ORIGIN AND LANGUAGE OF THE MAASAI
From their original dispersal point Sudan, the Maasai ancestors moved southwards settling first to the east of the Riftvalley, that is the area between Mt. Kenya and Mt. Kilimanjaro and the Taita hills. The Maasai were probably closely related to the proto- Kalenjin (original Kalenjin speakers) but they later developed separately and by 1500 there languages and cultures were quite different During the 17th century the Maasai were approaching the height of their power as they moved into the Uasin Gishu plateau and by the 18th century they had spread North West to the Laikipia and Samburu uplands and south into Tanzania as as far as the country of the Gogo. The Maasai speak Maa or OlMaa which is a member of the Nilo Saharan language family, they are also educated in the official and national languages of Kenya and Tanzania. ECONOMIC ACTIVITY OF THE MAASAI
The Maasai were pastoralists (they practiced animal husbandry). Cattle were herded for their milk, blood, skins, hides and sometimes meat. They also kept sheep and donkeys. The Maasai create ties of kinship and common interest through intermarriage and trade. The Maasai needed vegetable and grain and they thus traded with the Bantus especially the Kikuyu in exchange for soda, skins, beads and cowrie shell which the Maasai caravan carried. In other trade activities they would exchange hides, milk and butter for beans, millet, tobacco, red ochre, sugar cane, pots, calabashes and weapons. The Maasai controlled a number of trade routes so that traders wishing to cross their territory were forced to pay for the privilege. Men herded the cattle and the women milked them; the women were also the ones who went to the market places to exchange their goods.
From the fact that the Maasai have never had a permanent settlement or rather they have been pastoralists since time in memorial. They are one of the best and strong communities which have been able to retain their cultures and lifestyle despite being forced by leaders and others to change their way of living. Majority of other communities have changed their cultures and lifestyles due to influence from the Western and other different cultures as well. Though the Maasai did not have a permanent way of life, they had a form of leadership which governed them. Their form of government was not centralized. Leadership was exercised through the system of clans, age groups and age- sets which were under the council of elders. The council of elders guided them by giving them advice on the best way to live their lives and also punished those who went against the laws, so everyone ensured that they obeyed the laws and always did what was right. The Maasai leadership was hereditary, which meant that after the death of their top leader their sons would take over. Among the Maasai there also existed a system of ritual leadership based on the Oloiboni. Supet was the first known such leader followed by Mbatian and on his death the authority was claimed by Sendeyo and Lenana. There were a number of warriors who had graduated and their responsibility was to provide fighting forces during wars so that they could protect their territory. The territories were expanded through the conquest of other communities. They also held a ceremony which marked the graduation of morans into junior elders and was called Eunoto. Finally, though not least, the Maasai elders who had retired from public life became consultants in the community. People would consult them to help them solve political issues, to settle disputes and even take charge of any matter that needed their involvement.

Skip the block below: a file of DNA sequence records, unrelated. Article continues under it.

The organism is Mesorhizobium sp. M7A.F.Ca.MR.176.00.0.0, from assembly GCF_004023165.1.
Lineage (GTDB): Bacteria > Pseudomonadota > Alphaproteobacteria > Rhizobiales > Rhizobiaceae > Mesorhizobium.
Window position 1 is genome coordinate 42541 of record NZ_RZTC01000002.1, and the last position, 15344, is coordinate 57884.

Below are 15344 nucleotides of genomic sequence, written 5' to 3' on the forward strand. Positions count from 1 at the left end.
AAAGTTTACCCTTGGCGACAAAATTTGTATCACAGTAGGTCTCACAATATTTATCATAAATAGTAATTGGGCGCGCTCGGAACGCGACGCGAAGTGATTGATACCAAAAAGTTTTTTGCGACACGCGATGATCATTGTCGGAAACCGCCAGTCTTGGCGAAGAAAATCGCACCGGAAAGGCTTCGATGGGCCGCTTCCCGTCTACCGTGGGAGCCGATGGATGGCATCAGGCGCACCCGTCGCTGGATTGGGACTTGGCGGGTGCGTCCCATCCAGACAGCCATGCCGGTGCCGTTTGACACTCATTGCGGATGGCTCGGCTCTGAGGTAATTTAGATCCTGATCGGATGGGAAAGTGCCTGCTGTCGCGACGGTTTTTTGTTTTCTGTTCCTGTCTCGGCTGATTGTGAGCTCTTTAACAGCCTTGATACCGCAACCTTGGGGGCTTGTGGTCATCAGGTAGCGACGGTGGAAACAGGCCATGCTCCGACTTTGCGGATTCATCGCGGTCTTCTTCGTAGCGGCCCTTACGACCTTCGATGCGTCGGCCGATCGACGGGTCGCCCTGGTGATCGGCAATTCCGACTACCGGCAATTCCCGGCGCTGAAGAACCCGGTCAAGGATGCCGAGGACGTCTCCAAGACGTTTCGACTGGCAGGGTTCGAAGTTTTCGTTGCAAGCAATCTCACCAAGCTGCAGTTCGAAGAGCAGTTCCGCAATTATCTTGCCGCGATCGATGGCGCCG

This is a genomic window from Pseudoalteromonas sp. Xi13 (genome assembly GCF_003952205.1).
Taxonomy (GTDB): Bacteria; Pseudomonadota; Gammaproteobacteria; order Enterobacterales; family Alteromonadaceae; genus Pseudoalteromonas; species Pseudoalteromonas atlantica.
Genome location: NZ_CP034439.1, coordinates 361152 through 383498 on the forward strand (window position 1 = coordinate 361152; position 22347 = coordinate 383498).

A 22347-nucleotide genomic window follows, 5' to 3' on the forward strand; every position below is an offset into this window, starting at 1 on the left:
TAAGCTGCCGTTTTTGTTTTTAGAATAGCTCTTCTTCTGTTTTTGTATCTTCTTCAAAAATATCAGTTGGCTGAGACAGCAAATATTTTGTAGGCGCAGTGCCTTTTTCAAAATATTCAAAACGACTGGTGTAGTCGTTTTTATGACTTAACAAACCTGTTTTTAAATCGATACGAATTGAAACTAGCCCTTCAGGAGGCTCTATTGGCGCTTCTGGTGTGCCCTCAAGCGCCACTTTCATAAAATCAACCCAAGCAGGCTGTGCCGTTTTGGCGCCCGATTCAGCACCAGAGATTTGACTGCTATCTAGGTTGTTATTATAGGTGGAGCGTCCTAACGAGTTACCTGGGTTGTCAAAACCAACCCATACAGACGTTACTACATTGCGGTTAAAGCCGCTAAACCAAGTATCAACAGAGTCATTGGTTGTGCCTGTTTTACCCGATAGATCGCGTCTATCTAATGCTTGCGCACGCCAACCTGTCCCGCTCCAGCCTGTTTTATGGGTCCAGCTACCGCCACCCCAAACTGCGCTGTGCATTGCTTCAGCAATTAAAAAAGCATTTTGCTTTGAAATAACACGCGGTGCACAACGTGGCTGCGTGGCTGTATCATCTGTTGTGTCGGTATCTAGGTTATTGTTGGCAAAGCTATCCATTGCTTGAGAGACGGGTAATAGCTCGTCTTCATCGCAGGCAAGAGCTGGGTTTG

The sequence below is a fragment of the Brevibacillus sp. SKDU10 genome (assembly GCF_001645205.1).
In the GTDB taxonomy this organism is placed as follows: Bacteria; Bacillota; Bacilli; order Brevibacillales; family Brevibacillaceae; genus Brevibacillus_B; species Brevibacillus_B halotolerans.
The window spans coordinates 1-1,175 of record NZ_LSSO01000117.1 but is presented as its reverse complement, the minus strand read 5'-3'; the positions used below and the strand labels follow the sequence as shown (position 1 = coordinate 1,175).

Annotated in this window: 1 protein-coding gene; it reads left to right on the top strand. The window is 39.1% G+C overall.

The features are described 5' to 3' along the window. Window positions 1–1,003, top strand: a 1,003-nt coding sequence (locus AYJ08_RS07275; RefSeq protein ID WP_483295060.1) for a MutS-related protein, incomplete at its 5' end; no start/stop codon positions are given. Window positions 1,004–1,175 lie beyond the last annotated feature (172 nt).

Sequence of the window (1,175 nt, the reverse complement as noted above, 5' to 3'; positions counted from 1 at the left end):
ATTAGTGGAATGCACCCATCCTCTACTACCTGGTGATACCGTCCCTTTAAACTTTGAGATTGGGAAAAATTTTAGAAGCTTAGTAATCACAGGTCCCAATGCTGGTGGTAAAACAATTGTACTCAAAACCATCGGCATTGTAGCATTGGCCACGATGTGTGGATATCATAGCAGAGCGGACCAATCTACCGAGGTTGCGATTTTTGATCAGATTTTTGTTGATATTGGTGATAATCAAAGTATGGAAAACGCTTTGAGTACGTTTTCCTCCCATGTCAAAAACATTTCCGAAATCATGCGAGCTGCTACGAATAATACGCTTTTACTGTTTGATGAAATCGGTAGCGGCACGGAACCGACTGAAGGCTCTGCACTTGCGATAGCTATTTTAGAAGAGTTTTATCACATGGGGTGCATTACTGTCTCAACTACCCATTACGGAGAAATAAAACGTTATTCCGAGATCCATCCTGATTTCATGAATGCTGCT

THE MAASAI CULTURE
Culture can simply be defined as a way of life. When we think of the culture of the Maasai people the first thing that comes to our minds are such things as the image of men wearing red capes while balancing on one leg and a long spear gazing over the semi-arid plains of Maasai...
References: • East African Through a Thousand Years; third edition; Gideon S. Were, Derek A. Wilson
• A History of East Africa; E. S. Atieno, T. I. Ouso, J. F. M Williams.
• Arhem, K.
1981. A Pastoral Food System: The Ngorongoro Maasai in Tanzania. Dar es Salaam: University of Dar es Salaam. (BRALUP Research Paper, 70)
1985a. The Maasai and the State. The Impact of Rural Development Policies on a Pastoral People in Tanzania. Copenhagen. (IWGIA Document, 52)
1985b. Pastoral Man in the Garden of Eden. The Maasai of the Ngorongoro Conservation Area, Tanzania. Uppsala: Scandinavian Institute of African Studies.
• Anthropos, Bd. 84, H. 1./3. (1989), pp. 1-23.
• Dahl, G., and A. Hjort (1976) Having Herds. Pastoral Herd Growth and Household Economy. Stockholm: University of Stockholm. (Stock- holm Studies in Social Anthropology,2)
• 1979 Pollution and Pastoral Antipraxis: The Issue of Maasai Inequality. American Ethnologist 6: 803-816
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